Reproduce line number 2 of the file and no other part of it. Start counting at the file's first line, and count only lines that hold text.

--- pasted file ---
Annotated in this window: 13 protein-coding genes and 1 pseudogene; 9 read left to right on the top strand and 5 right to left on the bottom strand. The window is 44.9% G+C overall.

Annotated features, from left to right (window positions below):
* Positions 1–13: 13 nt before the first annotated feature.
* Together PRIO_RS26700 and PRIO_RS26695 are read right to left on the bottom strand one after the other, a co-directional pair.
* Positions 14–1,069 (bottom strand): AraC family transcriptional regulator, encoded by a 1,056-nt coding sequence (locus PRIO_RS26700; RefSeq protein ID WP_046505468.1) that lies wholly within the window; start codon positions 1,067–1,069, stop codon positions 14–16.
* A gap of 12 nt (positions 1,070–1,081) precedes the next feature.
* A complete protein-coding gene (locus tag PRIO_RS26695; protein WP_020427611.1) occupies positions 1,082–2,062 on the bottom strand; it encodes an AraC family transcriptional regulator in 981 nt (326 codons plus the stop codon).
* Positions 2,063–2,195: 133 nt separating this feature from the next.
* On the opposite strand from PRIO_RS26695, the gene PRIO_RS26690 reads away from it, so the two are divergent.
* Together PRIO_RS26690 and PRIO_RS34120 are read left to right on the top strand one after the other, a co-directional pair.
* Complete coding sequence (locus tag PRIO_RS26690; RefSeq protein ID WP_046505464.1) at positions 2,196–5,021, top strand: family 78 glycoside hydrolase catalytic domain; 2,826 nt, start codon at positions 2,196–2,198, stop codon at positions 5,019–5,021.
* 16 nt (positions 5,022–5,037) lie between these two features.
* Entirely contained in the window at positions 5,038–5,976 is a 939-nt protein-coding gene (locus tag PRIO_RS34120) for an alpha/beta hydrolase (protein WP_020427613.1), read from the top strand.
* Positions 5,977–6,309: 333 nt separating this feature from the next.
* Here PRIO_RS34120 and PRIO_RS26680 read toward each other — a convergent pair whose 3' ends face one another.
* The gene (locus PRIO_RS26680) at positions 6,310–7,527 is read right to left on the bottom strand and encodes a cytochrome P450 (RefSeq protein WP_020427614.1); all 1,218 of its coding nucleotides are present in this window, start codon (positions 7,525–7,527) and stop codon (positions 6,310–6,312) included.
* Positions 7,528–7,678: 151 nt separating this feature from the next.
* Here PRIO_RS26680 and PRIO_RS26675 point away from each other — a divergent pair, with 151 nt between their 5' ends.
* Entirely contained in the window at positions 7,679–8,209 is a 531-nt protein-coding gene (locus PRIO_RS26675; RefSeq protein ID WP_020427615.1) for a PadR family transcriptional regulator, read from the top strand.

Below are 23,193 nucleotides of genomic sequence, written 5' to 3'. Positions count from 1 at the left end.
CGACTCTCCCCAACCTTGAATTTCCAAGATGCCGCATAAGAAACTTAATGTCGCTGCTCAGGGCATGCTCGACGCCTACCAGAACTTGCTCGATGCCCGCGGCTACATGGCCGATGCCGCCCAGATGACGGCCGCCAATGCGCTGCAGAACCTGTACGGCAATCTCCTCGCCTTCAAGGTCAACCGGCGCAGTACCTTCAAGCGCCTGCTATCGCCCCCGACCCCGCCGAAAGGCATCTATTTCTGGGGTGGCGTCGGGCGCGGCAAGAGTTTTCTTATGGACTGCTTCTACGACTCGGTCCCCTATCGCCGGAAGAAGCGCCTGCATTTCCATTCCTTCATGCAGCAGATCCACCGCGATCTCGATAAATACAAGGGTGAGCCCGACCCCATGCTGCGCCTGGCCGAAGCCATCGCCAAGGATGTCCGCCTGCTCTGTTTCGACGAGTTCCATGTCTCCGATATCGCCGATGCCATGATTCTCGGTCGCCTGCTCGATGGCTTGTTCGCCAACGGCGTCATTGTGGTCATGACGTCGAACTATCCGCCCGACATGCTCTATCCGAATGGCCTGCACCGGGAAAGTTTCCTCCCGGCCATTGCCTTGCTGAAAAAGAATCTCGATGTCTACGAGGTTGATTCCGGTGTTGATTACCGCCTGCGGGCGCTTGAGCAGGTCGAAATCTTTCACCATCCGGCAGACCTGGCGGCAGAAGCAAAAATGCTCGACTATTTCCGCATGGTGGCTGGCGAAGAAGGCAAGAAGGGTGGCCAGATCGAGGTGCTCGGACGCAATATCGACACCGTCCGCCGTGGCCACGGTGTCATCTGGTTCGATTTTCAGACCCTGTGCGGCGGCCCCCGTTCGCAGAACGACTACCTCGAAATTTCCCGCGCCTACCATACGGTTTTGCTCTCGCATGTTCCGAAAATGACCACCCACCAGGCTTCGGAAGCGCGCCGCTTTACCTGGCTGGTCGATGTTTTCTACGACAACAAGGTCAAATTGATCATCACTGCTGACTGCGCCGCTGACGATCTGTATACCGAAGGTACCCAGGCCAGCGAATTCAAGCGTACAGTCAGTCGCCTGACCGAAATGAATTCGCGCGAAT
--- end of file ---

Annotated features, from left to right (window positions below):